Note: Video of Bishop Shannon’s sermon is available at https://vimeo.com/369225587.
[00:00:07.4] May the words of my mouth and the meditation of our hearts be acceptable in your sight. O Lord, our strength and our redeemer.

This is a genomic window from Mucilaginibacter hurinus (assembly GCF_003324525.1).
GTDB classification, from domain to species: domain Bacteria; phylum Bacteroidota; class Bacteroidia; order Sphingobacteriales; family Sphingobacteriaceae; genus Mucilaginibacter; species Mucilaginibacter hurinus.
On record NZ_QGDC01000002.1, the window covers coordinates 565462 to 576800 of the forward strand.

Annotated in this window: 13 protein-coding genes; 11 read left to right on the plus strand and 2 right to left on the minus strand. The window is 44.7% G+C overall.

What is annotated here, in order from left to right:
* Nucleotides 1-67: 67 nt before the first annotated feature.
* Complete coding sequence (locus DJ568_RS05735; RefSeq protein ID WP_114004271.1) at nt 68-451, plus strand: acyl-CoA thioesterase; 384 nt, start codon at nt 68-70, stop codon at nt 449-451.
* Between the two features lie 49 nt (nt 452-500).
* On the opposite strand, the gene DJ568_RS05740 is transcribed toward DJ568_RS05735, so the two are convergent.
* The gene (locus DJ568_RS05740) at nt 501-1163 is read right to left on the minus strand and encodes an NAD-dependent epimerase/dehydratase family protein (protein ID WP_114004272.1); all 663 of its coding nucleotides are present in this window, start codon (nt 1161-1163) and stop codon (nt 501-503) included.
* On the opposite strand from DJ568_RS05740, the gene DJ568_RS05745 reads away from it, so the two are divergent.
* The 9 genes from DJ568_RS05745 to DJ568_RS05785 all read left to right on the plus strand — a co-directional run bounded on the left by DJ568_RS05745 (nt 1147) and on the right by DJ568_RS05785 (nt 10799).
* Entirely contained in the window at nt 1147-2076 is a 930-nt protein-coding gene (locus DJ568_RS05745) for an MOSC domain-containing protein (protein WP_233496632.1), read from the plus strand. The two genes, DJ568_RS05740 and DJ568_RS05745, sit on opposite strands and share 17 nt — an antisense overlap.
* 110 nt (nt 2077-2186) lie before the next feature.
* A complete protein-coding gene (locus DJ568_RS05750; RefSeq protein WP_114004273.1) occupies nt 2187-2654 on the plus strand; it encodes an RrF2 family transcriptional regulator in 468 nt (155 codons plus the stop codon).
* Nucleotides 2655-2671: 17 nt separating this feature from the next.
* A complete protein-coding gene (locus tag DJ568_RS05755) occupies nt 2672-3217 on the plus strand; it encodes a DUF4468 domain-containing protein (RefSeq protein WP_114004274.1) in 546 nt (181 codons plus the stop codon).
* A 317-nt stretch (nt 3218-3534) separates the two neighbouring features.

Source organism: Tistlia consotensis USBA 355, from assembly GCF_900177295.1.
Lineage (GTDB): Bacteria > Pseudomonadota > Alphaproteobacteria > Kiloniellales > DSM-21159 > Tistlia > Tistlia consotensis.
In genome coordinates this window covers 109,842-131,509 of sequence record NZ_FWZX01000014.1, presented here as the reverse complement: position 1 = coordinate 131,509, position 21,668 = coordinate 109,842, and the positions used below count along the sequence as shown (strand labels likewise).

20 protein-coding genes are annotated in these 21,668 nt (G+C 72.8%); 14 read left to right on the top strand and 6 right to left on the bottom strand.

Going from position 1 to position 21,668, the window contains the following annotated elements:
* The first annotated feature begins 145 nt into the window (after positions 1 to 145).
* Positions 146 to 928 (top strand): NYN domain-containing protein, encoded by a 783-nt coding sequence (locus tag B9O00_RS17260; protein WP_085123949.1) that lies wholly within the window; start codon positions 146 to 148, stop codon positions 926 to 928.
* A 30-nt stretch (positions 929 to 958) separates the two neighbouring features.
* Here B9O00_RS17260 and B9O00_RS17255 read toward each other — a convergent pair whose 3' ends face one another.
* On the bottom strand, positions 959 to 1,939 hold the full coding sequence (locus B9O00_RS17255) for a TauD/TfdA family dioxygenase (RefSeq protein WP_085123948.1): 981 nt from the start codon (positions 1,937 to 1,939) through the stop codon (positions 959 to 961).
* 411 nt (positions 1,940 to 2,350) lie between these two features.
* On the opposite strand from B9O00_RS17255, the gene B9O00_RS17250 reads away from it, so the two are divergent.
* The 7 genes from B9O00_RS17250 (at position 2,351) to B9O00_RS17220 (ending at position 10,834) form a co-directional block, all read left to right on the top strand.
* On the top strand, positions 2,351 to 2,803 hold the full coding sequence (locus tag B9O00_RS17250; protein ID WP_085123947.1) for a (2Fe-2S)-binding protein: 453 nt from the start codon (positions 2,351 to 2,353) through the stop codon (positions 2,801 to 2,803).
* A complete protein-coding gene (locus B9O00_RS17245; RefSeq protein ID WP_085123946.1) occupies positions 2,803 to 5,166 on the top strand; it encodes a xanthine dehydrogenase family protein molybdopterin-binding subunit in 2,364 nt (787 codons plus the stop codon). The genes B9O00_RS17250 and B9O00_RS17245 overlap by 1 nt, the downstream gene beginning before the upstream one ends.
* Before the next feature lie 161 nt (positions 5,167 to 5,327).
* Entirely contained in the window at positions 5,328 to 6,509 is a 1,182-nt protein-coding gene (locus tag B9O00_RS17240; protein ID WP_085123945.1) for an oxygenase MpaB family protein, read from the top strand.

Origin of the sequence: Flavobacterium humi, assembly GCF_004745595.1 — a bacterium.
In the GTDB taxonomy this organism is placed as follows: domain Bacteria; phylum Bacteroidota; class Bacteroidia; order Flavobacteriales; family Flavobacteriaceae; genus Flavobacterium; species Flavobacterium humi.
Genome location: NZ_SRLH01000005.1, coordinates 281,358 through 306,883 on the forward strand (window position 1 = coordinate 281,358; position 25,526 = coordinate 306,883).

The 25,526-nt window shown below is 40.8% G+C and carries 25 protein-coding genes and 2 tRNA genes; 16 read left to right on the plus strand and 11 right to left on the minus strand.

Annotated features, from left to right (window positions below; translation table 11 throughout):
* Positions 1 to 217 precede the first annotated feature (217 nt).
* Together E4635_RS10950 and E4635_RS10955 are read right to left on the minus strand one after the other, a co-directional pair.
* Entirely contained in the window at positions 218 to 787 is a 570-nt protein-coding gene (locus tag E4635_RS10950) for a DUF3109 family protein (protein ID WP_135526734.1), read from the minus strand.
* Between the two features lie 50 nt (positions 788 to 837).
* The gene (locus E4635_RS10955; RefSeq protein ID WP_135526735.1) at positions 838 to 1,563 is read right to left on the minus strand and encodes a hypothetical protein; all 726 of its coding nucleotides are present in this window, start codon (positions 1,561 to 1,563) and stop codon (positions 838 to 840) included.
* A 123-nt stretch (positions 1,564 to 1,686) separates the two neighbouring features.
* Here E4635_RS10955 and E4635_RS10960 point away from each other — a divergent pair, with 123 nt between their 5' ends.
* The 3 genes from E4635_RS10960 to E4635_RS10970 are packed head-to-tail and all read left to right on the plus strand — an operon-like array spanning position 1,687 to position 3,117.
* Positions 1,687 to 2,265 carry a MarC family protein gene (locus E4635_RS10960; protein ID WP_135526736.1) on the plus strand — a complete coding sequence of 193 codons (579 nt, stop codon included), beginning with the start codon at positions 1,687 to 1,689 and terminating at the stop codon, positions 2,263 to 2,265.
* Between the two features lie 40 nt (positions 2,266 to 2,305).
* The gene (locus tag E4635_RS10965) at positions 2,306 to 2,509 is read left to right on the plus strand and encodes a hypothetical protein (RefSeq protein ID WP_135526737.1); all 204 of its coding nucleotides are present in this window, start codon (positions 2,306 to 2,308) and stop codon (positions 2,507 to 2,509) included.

[00:00:25.33] As we come to the end of our first convention together, less than a month after I began my time with you as your bishop – 28 days and approximately 14 hours and I don’t know, maybe about 40 minutes or so, and a few seconds, give or take – there’s hardly a day that goes by when I’m not asked by both members of the church and outside of the church, “What is your vision for the Episcopal Church in Vermont?” Now, you won’t often find me quoting the King James translation of the Bible, but using his words, I’ve heard it said where there is no vision, the people perish. We must have a vision, and we’ll get there. Through the spirit led process that brought us together, I vowed to work with you to discover our vision together. You’ve heard me say in order to lead, I have to listen and love first. And not wanting to be presumptuous or disrespectful of you, I’ve hesitated to call my dreams a vision. Dreams that have been stirring in me since I knew of you. But that is where I pray that we will begin. With our dreams. My vision for the Episcopal Church in Vermont is that we will dream- and dream and discern a bold way forward together. I’m reminded of two great writers, James Baldwin and Maya Angelou, who mused about the past and how it relates to the future. James Baldwin, in a letter to his nephew, expressed his love and hope, despite his concern about how his namesake might navigate a future in a society that was hostile towards him. And Baldwin wrote, “Know whence you came. If, you know, whence you came, there’s really no limit to where you can go.”